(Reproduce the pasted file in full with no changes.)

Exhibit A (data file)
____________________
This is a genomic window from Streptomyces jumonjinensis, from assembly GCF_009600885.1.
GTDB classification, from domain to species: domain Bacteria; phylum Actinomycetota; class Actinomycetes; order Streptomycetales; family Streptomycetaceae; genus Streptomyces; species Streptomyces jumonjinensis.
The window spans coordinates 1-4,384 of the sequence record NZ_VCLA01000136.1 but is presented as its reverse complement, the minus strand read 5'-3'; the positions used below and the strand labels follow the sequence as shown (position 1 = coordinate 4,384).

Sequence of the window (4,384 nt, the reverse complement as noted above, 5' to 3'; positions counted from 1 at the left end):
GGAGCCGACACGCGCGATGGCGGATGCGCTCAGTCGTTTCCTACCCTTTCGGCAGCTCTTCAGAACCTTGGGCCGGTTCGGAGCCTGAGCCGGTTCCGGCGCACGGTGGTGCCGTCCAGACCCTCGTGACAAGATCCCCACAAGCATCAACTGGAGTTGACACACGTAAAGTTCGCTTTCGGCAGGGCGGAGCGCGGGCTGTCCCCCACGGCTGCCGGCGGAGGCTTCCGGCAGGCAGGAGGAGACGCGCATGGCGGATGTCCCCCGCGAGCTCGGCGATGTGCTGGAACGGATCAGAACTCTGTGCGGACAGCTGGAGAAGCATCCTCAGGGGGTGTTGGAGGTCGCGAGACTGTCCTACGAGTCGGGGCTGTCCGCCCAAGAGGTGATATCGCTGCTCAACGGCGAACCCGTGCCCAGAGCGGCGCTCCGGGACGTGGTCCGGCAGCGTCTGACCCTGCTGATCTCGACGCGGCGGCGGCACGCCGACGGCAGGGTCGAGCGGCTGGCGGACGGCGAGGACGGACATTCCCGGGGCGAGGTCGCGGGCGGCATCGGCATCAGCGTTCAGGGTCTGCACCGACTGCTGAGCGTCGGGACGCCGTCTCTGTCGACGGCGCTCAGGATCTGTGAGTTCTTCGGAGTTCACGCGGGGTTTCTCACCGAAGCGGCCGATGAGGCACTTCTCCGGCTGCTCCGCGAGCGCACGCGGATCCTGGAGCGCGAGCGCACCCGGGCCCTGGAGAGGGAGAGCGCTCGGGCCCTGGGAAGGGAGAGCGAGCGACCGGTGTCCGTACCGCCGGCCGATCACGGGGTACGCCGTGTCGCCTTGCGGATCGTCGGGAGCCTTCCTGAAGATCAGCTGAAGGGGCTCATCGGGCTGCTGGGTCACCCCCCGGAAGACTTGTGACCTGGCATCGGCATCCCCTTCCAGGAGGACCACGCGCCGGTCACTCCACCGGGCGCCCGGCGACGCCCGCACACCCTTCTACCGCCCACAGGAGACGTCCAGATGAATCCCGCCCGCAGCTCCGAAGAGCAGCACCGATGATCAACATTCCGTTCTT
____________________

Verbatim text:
This is a genomic window from Streptomyces jumonjinensis, from assembly GCF_009600885.1.
GTDB classification, from domain to species: domain Bacteria; phylum Actinomycetota; class Actinomycetes; order Streptomycetales; family Streptomycetaceae; genus Streptomyces; species Streptomyces jumonjinensis.
The window spans coordinates 1-4,384 of the sequence record NZ_VCLA01000136.1 but is presented as its reverse complement, the minus strand read 5'-3'; the positions used below and the strand labels follow the sequence as shown (position 1 = coordinate 4,384).

Sequence of the window (4,384 nt, the reverse complement as noted above, 5' to 3'; positions counted from 1 at the left end):
GGAGCCGACACGCGCGATGGCGGATGCGCTCAGTCGTTTCCTACCCTTTCGGCAGCTCTTCAGAACCTTGGGCCGGTTCGGAGCCTGAGCCGGTTCCGGCGCACGGTGGTGCCGTCCAGACCCTCGTGACAAGATCCCCACAAGCATCAACTGGAGTTGACACACGTAAAGTTCGCTTTCGGCAGGGCGGAGCGCGGGCTGTCCCCCACGGCTGCCGGCGGAGGCTTCCGGCAGGCAGGAGGAGACGCGCATGGCGGATGTCCCCCGCGAGCTCGGCGATGTGCTGGAACGGATCAGAACTCTGTGCGGACAGCTGGAGAAGCATCCTCAGGGGGTGTTGGAGGTCGCGAGACTGTCCTACGAGTCGGGGCTGTCCGCCCAAGAGGTGATATCGCTGCTCAACGGCGAACCCGTGCCCAGAGCGGCGCTCCGGGACGTGGTCCGGCAGCGTCTGACCCTGCTGATCTCGACGCGGCGGCGGCACGCCGACGGCAGGGTCGAGCGGCTGGCGGACGGCGAGGACGGACATTCCCGGGGCGAGGTCGCGGGCGGCATCGGCATCAGCGTTCAGGGTCTGCACCGACTGCTGAGCGTCGGGACGCCGTCTCTGTCGACGGCGCTCAGGATCTGTGAGTTCTTCGGAGTTCACGCGGGGTTTCTCACCGAAGCGGCCGATGAGGCACTTCTCCGGCTGCTCCGCGAGCGCACGCGGATCCTGGAGCGCGAGCGCACCCGGGCCCTGGAGAGGGAGAGCGCTCGGGCCCTGGGAAGGGAGAGCGAGCGACCGGTGTCCGTACCGCCGGCCGATCACGGGGTACGCCGTGTCGCCTTGCGGATCGTCGGGAGCCTTCCTGAAGATCAGCTGAAGGGGCTCATCGGGCTGCTGGGTCACCCCCCGGAAGACTTGTGACCTGGCATCGGCATCCCCTTCCAGGAGGACCACGCGCCGGTCACTCCACCGGGCGCCCGGCGACGCCCGCACACCCTTCTACCGCCCACAGGAGACGTCCAGATGAATCCCGCCCGCAGCTCCGAAGAGCAGCACCGATGATCAACATTCCGTTCTT